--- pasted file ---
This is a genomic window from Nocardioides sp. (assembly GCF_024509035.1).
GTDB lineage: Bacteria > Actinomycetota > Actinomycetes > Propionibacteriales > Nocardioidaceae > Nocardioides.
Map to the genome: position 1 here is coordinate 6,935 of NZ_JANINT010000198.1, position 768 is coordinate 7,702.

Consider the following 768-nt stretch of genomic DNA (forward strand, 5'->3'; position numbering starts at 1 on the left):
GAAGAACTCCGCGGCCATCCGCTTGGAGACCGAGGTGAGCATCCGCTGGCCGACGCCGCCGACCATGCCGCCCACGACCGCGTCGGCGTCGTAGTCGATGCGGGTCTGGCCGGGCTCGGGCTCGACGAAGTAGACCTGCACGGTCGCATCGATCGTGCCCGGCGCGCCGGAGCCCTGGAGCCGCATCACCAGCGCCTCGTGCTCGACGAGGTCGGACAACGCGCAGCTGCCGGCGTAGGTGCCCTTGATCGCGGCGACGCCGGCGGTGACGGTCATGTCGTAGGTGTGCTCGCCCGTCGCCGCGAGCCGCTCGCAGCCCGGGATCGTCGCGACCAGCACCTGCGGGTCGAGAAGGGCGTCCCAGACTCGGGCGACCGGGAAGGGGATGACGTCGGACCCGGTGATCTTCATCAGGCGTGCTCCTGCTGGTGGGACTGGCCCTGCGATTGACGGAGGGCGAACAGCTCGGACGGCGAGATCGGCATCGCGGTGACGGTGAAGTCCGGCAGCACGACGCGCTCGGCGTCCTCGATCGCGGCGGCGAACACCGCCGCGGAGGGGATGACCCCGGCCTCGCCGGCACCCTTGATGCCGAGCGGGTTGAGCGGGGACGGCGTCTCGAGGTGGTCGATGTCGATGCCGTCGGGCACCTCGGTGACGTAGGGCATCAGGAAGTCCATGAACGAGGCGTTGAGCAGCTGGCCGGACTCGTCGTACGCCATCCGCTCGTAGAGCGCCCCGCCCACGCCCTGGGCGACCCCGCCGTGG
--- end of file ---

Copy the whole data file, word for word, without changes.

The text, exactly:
This is a genomic window from Nocardioides sp. (assembly GCF_024509035.1).
GTDB lineage: Bacteria > Actinomycetota > Actinomycetes > Propionibacteriales > Nocardioidaceae > Nocardioides.
Map to the genome: position 1 here is coordinate 6,935 of NZ_JANINT010000198.1, position 768 is coordinate 7,702.

Consider the following 768-nt stretch of genomic DNA (forward strand, 5'->3'; position numbering starts at 1 on the left):
GAAGAACTCCGCGGCCATCCGCTTGGAGACCGAGGTGAGCATCCGCTGGCCGACGCCGCCGACCATGCCGCCCACGACCGCGTCGGCGTCGTAGTCGATGCGGGTCTGGCCGGGCTCGGGCTCGACGAAGTAGACCTGCACGGTCGCATCGATCGTGCCCGGCGCGCCGGAGCCCTGGAGCCGCATCACCAGCGCCTCGTGCTCGACGAGGTCGGACAACGCGCAGCTGCCGGCGTAGGTGCCCTTGATCGCGGCGACGCCGGCGGTGACGGTCATGTCGTAGGTGTGCTCGCCCGTCGCCGCGAGCCGCTCGCAGCCCGGGATCGTCGCGACCAGCACCTGCGGGTCGAGAAGGGCGTCCCAGACTCGGGCGACCGGGAAGGGGATGACGTCGGACCCGGTGATCTTCATCAGGCGTGCTCCTGCTGGTGGGACTGGCCCTGCGATTGACGGAGGGCGAACAGCTCGGACGGCGAGATCGGCATCGCGGTGACGGTGAAGTCCGGCAGCACGACGCGCTCGGCGTCCTCGATCGCGGCGGCGAACACCGCCGCGGAGGGGATGACCCCGGCCTCGCCGGCACCCTTGATGCCGAGCGGGTTGAGCGGGGACGGCGTCTCGAGGTGGTCGATGTCGATGCCGTCGGGCACCTCGGTGACGTAGGGCATCAGGAAGTCCATGAACGAGGCGTTGAGCAGCTGGCCGGACTCGTCGTACGCCATCCGCTCGTAGAGCGCCCCGCCCACGCCCTGGGCGACCCCGCCGTGG